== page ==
The longer that Covid threatens, and there’s enforcement of countermeasures to restrict economic activity, the greater the negative impact on fund contributions and withdrawals.
Contributions to funds from employers would logically be reducing, and withdrawals by employees increasing, as they respectively battle to keep their heads above water. Both ways, it’s thoroughly unhelpful to the welfare of future retirees and the capital formation that backs public expenditures.
How bad is it? Not too bad so far, considering that one year of Covid is past. But inevitably, on a perpetuation of existing trends, company profits and savings levels will gradually dissipate.
The more that incomes are lost or reduced, through retrenchments or furloughs, the more reliance is placed on retirement funds as the pocket of last resort (TT Dec ’20-Feb ’21).
In effect, the system allows so much leakage that there’s no barrier to retain money in a fund when the money is needed for lifestyle sustenance. On resignation or retrenchment, the floodgates open. On “excess deaths’, as they’re wistfully described, there’d also be excess payouts.
Alive to the danger of retirement funds being accessed as transmission accounts, National Treasury has tightened withdrawal provisions so that only one-third of the member’s fund interest may be taken as a lump sum (with the balance as an annuity) on the member’s retirement.
The exception is for a fund interest of below R247 500, all of which can be taken in cash. The overwhelming number of blue-collar workers, who fall into this category, tend not to preserve. Some even prefer to resign than await their lump sums.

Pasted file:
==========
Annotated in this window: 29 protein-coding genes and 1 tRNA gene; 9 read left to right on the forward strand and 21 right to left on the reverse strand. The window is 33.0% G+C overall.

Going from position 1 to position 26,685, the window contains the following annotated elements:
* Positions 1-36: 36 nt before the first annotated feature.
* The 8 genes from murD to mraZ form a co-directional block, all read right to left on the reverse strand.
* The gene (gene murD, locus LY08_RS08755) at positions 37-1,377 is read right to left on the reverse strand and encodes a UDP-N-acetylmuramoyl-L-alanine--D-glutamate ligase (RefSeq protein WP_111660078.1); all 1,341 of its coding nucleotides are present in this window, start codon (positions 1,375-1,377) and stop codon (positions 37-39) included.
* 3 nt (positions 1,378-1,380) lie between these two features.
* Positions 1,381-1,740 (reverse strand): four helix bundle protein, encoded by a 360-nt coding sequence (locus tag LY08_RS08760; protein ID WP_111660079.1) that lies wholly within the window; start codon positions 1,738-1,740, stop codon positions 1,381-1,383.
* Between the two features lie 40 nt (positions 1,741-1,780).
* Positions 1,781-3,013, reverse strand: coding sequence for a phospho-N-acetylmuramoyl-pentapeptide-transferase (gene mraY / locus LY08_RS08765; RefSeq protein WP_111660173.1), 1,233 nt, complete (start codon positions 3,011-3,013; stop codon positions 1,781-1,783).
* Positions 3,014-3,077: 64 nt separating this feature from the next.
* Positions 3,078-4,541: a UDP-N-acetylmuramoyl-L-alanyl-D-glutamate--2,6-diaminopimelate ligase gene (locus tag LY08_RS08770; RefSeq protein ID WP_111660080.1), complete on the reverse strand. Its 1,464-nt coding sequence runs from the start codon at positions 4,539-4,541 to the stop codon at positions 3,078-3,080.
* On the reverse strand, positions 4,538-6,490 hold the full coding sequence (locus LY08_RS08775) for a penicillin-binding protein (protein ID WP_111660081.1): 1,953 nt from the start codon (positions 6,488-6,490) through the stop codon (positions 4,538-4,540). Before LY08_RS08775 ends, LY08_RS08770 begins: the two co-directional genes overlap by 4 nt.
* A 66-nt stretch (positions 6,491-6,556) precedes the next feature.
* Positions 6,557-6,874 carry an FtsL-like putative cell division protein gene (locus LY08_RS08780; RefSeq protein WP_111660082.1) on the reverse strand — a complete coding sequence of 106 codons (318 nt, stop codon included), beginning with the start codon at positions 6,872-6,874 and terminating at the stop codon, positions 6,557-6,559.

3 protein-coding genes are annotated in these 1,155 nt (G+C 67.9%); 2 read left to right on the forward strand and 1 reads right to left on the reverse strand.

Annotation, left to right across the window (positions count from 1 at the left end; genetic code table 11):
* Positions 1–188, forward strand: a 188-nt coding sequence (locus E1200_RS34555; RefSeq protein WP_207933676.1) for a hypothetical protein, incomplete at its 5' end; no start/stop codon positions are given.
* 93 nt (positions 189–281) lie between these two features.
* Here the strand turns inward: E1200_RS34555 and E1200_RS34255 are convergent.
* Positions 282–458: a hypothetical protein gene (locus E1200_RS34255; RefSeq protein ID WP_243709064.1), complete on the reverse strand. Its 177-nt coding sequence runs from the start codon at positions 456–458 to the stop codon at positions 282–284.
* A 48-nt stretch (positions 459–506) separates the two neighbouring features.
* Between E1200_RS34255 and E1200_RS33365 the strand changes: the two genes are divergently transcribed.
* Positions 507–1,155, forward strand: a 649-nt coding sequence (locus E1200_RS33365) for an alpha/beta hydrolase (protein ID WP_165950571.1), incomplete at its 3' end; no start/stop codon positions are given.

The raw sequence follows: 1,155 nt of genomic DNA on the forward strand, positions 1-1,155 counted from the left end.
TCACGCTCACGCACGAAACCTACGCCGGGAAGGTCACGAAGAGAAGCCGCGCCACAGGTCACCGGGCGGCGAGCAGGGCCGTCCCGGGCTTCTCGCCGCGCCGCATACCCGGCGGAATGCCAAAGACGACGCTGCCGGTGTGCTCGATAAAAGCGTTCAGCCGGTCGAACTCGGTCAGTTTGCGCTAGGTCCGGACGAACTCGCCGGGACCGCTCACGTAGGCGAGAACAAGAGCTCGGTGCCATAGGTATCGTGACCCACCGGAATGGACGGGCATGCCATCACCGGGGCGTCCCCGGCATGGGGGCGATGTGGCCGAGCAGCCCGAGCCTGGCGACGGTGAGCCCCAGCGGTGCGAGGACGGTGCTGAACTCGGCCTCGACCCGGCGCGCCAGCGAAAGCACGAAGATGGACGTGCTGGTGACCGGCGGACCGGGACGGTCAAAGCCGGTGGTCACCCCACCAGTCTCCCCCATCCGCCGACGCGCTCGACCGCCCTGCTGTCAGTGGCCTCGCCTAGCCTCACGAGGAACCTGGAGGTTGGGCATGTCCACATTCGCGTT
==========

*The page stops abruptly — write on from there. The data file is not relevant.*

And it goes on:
Treasury-imposed carrots and sticks hold retirement funds together. They could be academic on retrenchment when the member, bereft of an income or other support for sustenance, is forced by financial distress to cash in his or her retirement savings. That’s notwithstanding the huge disadvantages in terms of tax, loss of compound interest and lack of protection for future years.
Larger administrators of retirement funds have quantified their experiences over different review periods. This largest is Alexander Forbes. Its chief executive, Dawie de Villiers, painted a dour picture in his presentation of interim results for the six months to end-September (see slide below).
Much the same is found by Nashalin Portrag, head of FundsAtWork at Momentum Corporate: “Our analysis shows that around 10% of employers are still (by early February) receiving the Covid relief offered in March 2020. Some employers have had to cut the salaries of employees or put them on unpaid leave.
“During the second half of 2020, retrenchments peaked at three times our normal average. We expect that the severe pressure that Covid and the lockdown placed on employers and employees will continue into 2021, but most likely to a lesser extent.”
Similar experience at another administrator is that the increase in suspended contributions had spiked in May but the absolute level remained minimal. On the main umbrella fund, the point was reached where some 25% of the membership base (which includes employers in the hospitality and travel sectors) had suspended contributions.